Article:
Moments before the Prince George’s council was to vote in 2007 on a site plan for a project that property owner Joe Lasick had a little piece of, former council member Dernoga pulled him and three others involved into a hallway.
Lasick said Dernoga told them that the measure wouldn’t pass that day unless the group gave $200,000 for county schools.
Mr. Lasick is a property owner in North College Park, just north of MD 193. The property was burned down in an arson fire in late 2004.
“I became unglued and said, ‘You can’t do this to me.” Lasick said. “I was shocked. I never thought he would say this to my face.”
According to an explosive Washington Post report , Mr. Dernoga asked county developers to pay up to $1 million for community projects in exchange of favor in their developments.
In defending his action, Mr. Dernoga said,
“You have these people making millions, and all this density and all the traffic [we’d] absorb on Route 1. You mean to tell me you have nothing to help out our schools? I found it greedy on the part of the property owners.”
Dernoga said that project would have cost the main developers $120 million and that $100,000 would have been a “drop in the bucket”.
Lasick’s deal to sell his College Park property for $4 million fell apart, he said. By the time the project got all of its approvals, the economy crashed.
“Everything was taking so long to do, I couldn’t figure it out,” Lasick said.
The Post also says Dernoga had asked for the donation from other developers in the county before the plans were even filed. Mr. Dernoga’s behavior has been criticized and prompted Maryland legislators to pass an ethics bill that would ban Prince George’s council members from asking anyone who is seeking legislation or approvals to provide anything of monetary value.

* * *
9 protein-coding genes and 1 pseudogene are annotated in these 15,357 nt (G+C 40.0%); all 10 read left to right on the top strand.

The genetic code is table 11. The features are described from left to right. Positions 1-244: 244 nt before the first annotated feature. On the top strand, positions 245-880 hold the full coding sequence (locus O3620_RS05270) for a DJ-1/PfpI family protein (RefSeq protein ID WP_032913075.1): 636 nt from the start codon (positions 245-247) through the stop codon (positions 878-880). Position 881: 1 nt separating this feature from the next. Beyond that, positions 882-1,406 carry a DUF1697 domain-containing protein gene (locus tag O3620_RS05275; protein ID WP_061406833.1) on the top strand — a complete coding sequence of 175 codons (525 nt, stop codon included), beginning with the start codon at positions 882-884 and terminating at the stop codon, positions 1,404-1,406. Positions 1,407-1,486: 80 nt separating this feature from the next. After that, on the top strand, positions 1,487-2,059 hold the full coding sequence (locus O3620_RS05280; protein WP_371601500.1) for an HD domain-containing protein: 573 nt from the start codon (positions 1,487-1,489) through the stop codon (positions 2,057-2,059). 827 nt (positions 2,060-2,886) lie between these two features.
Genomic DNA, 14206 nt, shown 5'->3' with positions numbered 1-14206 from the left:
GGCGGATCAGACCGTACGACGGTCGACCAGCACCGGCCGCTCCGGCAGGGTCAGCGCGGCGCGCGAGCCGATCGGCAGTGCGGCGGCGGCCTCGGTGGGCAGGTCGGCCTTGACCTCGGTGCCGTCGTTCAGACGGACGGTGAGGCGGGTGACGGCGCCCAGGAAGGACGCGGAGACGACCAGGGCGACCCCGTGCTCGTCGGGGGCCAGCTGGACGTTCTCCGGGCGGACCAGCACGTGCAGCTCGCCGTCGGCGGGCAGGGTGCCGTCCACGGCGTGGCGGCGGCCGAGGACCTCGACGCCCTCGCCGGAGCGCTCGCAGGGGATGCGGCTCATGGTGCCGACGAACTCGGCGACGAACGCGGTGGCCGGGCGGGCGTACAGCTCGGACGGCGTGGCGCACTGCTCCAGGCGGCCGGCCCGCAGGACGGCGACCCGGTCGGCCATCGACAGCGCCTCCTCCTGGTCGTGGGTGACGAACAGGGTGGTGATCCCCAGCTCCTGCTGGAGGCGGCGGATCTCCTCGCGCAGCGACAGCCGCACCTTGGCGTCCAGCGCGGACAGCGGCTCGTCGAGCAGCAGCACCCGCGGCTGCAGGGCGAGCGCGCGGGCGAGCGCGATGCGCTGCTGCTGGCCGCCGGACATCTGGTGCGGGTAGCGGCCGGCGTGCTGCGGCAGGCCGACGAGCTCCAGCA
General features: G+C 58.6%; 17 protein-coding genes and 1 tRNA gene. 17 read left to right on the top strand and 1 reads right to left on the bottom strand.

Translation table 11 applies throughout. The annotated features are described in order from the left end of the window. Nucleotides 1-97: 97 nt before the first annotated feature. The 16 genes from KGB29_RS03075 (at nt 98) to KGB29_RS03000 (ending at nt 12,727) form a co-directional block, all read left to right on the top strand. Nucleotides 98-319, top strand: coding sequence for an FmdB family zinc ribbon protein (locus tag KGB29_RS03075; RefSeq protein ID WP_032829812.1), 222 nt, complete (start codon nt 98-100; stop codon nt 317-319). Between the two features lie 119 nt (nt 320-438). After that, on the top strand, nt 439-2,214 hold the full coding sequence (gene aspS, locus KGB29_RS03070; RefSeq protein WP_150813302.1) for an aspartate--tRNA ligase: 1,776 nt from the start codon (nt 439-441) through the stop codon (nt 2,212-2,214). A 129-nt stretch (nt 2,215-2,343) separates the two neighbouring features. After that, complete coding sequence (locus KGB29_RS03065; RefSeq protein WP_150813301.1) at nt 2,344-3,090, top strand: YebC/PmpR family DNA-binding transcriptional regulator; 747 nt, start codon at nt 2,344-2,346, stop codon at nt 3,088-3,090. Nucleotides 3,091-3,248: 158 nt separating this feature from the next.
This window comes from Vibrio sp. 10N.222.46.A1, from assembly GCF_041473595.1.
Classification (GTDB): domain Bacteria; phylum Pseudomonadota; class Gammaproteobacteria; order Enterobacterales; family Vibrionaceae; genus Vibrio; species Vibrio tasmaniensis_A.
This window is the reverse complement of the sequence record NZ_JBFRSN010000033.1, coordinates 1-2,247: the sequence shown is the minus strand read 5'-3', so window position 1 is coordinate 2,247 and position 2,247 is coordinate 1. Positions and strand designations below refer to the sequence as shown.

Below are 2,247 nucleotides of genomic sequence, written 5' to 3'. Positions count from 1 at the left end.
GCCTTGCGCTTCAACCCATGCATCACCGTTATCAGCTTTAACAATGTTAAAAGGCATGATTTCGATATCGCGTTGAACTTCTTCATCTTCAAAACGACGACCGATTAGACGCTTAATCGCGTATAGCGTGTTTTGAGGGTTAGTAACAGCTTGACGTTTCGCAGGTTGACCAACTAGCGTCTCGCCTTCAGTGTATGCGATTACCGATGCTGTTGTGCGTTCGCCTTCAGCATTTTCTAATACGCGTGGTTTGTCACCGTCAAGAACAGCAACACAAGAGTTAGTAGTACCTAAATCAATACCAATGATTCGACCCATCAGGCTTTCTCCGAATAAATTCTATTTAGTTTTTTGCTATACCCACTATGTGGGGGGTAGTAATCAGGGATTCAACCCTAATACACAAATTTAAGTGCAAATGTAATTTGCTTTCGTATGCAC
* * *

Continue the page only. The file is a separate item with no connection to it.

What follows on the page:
The ethics legislation, was signed into law on April 12.
Joe Lasick (The Gazette)
College Park’s smart development blog ReThinkCollegePark says College Park residents are paying the price for Dernoga’s actions.
“The delays he introduced for developers, including for those who didn’t make donations, meant that many parcels of land on Route 1 never got developed during the real estate boom, and we’re stuck with strip malls, parking lots or vacant land instead of useful properties that house residents or shops and contribute to the city’s tax base.” – charged blog editor David Daddio in an opinion piece.
Speaking of north College Park community, Mr. Dernoga thinks he always supported residents’ interests first.
“Generally, I supported the wishes of the NCPCA (North College Park Civic Association) and I’m unaware of any significant matter in which I deviated. In fact, a couple of times when I disagreed with the citizens in principle, I tried to find a compromise and mostly came to their side.” – Dernoga said in an interview to me yesterday.
When asked about Mr. Lasick’s allegation that his development was stalled by the insistence of donation money, Dernoga said: “I have offered to speak to him about his claims for two year and he will not speak to me. So, I have no reason to speak to him [through you]”
I the mean time, Mr. Dernoga remains defiant on his stance against Washington Post’s alleged “Dernoga Money” affairs.
“Please don’t expect me to apologize… Sorry, no apologies for fighting for my communities.” – a defiant Dernoga comments.